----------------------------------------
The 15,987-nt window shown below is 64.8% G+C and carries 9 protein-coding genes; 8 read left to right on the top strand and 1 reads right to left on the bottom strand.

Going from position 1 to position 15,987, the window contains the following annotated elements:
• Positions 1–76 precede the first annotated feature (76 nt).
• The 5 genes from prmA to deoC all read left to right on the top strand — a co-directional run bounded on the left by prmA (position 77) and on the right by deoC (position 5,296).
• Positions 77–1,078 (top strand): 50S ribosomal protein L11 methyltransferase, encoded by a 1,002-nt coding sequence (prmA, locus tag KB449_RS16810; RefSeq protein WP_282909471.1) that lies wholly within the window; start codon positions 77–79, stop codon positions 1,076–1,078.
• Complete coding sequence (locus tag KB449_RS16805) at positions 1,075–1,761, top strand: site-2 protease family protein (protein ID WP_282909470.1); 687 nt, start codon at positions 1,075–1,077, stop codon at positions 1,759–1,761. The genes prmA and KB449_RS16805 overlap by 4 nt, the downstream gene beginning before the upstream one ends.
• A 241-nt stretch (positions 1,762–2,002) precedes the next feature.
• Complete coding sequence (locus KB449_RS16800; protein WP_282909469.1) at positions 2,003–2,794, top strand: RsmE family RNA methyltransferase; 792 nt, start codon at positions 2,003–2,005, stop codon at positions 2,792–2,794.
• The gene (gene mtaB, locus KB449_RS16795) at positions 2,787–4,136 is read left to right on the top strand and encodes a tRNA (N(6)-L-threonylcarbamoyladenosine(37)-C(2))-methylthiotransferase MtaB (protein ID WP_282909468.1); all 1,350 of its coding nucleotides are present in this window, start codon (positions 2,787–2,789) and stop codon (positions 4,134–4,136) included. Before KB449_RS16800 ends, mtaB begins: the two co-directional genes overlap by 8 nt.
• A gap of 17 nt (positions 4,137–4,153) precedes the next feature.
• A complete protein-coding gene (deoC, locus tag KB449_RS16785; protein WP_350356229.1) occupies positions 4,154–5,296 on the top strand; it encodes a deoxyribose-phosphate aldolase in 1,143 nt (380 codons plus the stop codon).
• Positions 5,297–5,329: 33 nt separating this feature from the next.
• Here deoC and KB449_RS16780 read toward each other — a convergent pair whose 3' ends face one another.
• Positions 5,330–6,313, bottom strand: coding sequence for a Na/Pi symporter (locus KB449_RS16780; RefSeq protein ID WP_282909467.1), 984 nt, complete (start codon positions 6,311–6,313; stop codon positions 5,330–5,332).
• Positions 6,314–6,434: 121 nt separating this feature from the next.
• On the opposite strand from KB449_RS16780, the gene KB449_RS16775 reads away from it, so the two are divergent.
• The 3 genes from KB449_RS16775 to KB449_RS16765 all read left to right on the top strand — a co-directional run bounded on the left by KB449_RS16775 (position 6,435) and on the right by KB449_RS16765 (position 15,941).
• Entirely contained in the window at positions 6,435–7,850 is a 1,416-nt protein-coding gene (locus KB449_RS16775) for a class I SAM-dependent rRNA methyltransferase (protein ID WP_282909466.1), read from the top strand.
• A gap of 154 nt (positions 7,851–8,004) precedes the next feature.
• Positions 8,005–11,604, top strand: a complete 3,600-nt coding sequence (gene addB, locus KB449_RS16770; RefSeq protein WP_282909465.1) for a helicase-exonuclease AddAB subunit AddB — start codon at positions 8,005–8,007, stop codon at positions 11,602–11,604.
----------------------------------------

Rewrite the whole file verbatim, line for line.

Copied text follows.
The 15,987-nt window shown below is 64.8% G+C and carries 9 protein-coding genes; 8 read left to right on the top strand and 1 reads right to left on the bottom strand.

Going from position 1 to position 15,987, the window contains the following annotated elements:
• Positions 1–76 precede the first annotated feature (76 nt).
• The 5 genes from prmA to deoC all read left to right on the top strand — a co-directional run bounded on the left by prmA (position 77) and on the right by deoC (position 5,296).
• Positions 77–1,078 (top strand): 50S ribosomal protein L11 methyltransferase, encoded by a 1,002-nt coding sequence (prmA, locus tag KB449_RS16810; RefSeq protein WP_282909471.1) that lies wholly within the window; start codon positions 77–79, stop codon positions 1,076–1,078.
• Complete coding sequence (locus tag KB449_RS16805) at positions 1,075–1,761, top strand: site-2 protease family protein (protein ID WP_282909470.1); 687 nt, start codon at positions 1,075–1,077, stop codon at positions 1,759–1,761. The genes prmA and KB449_RS16805 overlap by 4 nt, the downstream gene beginning before the upstream one ends.
• A 241-nt stretch (positions 1,762–2,002) precedes the next feature.
• Complete coding sequence (locus KB449_RS16800; protein WP_282909469.1) at positions 2,003–2,794, top strand: RsmE family RNA methyltransferase; 792 nt, start codon at positions 2,003–2,005, stop codon at positions 2,792–2,794.
• The gene (gene mtaB, locus KB449_RS16795) at positions 2,787–4,136 is read left to right on the top strand and encodes a tRNA (N(6)-L-threonylcarbamoyladenosine(37)-C(2))-methylthiotransferase MtaB (protein ID WP_282909468.1); all 1,350 of its coding nucleotides are present in this window, start codon (positions 2,787–2,789) and stop codon (positions 4,134–4,136) included. Before KB449_RS16800 ends, mtaB begins: the two co-directional genes overlap by 8 nt.
• A gap of 17 nt (positions 4,137–4,153) precedes the next feature.
• A complete protein-coding gene (deoC, locus tag KB449_RS16785; protein WP_350356229.1) occupies positions 4,154–5,296 on the top strand; it encodes a deoxyribose-phosphate aldolase in 1,143 nt (380 codons plus the stop codon).
• Positions 5,297–5,329: 33 nt separating this feature from the next.
• Here deoC and KB449_RS16780 read toward each other — a convergent pair whose 3' ends face one another.
• Positions 5,330–6,313, bottom strand: coding sequence for a Na/Pi symporter (locus KB449_RS16780; RefSeq protein ID WP_282909467.1), 984 nt, complete (start codon positions 6,311–6,313; stop codon positions 5,330–5,332).
• Positions 6,314–6,434: 121 nt separating this feature from the next.
• On the opposite strand from KB449_RS16780, the gene KB449_RS16775 reads away from it, so the two are divergent.
• The 3 genes from KB449_RS16775 to KB449_RS16765 all read left to right on the top strand — a co-directional run bounded on the left by KB449_RS16775 (position 6,435) and on the right by KB449_RS16765 (position 15,941).
• Entirely contained in the window at positions 6,435–7,850 is a 1,416-nt protein-coding gene (locus KB449_RS16775) for a class I SAM-dependent rRNA methyltransferase (protein ID WP_282909466.1), read from the top strand.
• A gap of 154 nt (positions 7,851–8,004) precedes the next feature.
• Positions 8,005–11,604, top strand: a complete 3,600-nt coding sequence (gene addB, locus KB449_RS16770; RefSeq protein WP_282909465.1) for a helicase-exonuclease AddAB subunit AddB — start codon at positions 8,005–8,007, stop codon at positions 11,602–11,604.